The kitchen sent out the “Treacle Pudding for Two” ($20) on the house (*comp disclosure*).
“For Two” is not accurate. This epic-sized dessert was, realistically, big enough for four or five people.
Served piping HOT, already soaked with treacle, our server doused it with custard tableside.
The last time I visited this most British of British desserts was at St. John Bread & Wine. It was toothachingly sweet. This one was no different.
The John Dory’s version is much coarser (larger “holes” and heftier weight) than the one at St. John Bread & Wine, which was soft, and much finer. It wasn’t quite “stodgy,” but it was heavy.*
Though I’ve harped on the high prices, surely, I’ve accepted more outrageous restaurant pricing before (see my recent trip to Paris and the U.K.).
The freshness and quality of the ingredients used at The John Dory were clearly very high. In line with the m.o. at The River Cafe, I’m sure that only top crop makes it to the plate. Coupled with its location (trendy, scenester-infested, over-the-top, Las Vegas-type restaurant row), I concede that The John Dory is justified in charging what they do. Service was good – efficient, knowledgeable, and very friendly. The music was great. And, the food, overall, was solid.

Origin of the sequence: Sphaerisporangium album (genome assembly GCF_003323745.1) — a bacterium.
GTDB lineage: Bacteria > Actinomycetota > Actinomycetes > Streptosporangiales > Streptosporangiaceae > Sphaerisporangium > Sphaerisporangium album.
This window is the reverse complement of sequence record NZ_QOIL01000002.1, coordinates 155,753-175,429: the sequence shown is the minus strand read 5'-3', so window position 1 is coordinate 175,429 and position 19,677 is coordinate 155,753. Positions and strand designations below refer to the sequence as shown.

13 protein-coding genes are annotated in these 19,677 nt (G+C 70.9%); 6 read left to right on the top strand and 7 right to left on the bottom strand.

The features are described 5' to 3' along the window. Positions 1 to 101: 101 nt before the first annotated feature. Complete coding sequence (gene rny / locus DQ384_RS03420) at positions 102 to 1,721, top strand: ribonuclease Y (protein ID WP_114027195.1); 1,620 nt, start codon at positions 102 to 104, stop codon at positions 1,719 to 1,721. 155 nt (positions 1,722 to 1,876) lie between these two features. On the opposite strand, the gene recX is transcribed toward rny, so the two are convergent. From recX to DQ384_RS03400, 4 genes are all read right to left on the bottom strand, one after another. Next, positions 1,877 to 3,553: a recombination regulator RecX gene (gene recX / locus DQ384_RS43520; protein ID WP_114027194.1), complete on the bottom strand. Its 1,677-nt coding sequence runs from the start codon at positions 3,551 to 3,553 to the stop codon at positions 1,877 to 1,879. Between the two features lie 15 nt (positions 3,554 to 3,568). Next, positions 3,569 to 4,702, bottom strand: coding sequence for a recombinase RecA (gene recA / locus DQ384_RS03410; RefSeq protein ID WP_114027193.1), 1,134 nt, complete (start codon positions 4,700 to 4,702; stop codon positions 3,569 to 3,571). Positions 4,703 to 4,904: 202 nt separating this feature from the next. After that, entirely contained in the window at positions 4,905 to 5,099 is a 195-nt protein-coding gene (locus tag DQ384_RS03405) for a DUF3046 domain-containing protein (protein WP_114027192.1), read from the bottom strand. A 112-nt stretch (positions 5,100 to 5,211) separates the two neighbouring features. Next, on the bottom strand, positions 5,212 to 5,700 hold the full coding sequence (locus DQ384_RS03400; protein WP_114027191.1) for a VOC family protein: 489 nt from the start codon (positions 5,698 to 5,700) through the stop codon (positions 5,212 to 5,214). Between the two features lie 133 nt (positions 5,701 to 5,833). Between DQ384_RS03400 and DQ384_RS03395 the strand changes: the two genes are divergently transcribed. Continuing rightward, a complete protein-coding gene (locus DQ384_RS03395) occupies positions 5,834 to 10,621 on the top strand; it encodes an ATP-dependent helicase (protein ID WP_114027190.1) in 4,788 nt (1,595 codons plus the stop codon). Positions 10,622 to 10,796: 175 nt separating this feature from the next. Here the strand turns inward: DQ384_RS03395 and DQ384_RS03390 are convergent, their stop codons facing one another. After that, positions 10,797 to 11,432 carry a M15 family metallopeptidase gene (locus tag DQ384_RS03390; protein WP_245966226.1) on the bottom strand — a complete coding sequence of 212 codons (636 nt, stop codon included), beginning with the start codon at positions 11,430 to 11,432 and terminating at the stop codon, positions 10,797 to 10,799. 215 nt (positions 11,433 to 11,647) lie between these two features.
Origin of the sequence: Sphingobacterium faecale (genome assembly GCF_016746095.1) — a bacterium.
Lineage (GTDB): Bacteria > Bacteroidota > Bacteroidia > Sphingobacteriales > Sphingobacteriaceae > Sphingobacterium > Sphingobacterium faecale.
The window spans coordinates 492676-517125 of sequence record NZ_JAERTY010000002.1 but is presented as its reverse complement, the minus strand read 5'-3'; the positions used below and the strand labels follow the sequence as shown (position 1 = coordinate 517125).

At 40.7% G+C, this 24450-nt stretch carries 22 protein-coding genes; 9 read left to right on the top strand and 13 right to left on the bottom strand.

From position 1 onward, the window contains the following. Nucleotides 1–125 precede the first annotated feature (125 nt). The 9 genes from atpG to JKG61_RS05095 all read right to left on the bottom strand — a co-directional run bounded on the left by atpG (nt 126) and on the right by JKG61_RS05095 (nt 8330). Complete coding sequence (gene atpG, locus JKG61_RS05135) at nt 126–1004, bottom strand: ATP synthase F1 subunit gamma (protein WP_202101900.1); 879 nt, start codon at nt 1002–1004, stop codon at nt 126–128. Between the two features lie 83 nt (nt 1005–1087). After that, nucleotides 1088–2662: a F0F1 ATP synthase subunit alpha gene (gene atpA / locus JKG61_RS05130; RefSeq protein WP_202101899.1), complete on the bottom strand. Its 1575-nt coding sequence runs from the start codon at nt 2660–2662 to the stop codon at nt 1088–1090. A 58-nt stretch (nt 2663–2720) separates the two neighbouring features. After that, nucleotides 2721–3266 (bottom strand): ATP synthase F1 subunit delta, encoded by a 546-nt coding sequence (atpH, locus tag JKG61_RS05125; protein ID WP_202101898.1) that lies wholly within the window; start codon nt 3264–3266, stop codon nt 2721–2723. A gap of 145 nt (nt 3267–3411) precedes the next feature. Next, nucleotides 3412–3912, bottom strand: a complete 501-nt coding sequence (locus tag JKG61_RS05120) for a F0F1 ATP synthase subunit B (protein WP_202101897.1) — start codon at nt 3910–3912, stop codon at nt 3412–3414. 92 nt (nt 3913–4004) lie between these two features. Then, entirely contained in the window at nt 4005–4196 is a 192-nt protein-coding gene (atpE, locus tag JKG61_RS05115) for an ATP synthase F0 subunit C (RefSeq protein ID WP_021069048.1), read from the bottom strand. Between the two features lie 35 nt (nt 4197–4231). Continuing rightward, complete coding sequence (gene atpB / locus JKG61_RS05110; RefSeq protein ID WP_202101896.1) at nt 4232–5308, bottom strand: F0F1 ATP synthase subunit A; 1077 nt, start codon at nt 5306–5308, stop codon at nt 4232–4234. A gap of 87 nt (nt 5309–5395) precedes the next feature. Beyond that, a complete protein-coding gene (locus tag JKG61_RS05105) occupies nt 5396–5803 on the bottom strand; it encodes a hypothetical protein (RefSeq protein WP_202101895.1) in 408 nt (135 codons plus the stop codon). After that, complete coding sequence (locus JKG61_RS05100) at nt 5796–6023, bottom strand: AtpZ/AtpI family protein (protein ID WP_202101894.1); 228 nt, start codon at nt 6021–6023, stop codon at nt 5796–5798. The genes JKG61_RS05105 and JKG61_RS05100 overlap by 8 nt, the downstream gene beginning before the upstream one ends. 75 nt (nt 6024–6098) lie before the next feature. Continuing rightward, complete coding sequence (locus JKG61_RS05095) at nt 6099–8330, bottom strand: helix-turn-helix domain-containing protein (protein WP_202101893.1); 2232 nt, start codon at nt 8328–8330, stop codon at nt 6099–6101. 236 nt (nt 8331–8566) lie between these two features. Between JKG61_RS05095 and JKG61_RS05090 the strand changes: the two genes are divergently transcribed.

I won’t be running back to The John Dory. But I’d surely consider it again – especially for a late-night tuck, and, if for nothing else, to try their touted Oyster Pan Roast (which I didn’t order this time), and Cod Milt (which wasn’t on the menu this time).
The John Dory
Chef-Proprietor April Bloomfield
85 Tenth Avenue (between 15th and 16th)
New York, New York 10011
* A group of young ladies (by that hour, the only other table in the house), who had just finished their meal, approached us near the end of our meal. Having seen the giant dome arrive at our table (it’s really hard to miss), they wanted to know what we thought of the treacle sponge. Expecting something closer to bread pudding, they disliked it. I guess Italy-on-the-Thames gets lost in translation near-the-Hudson. Or in the MePa, anyway.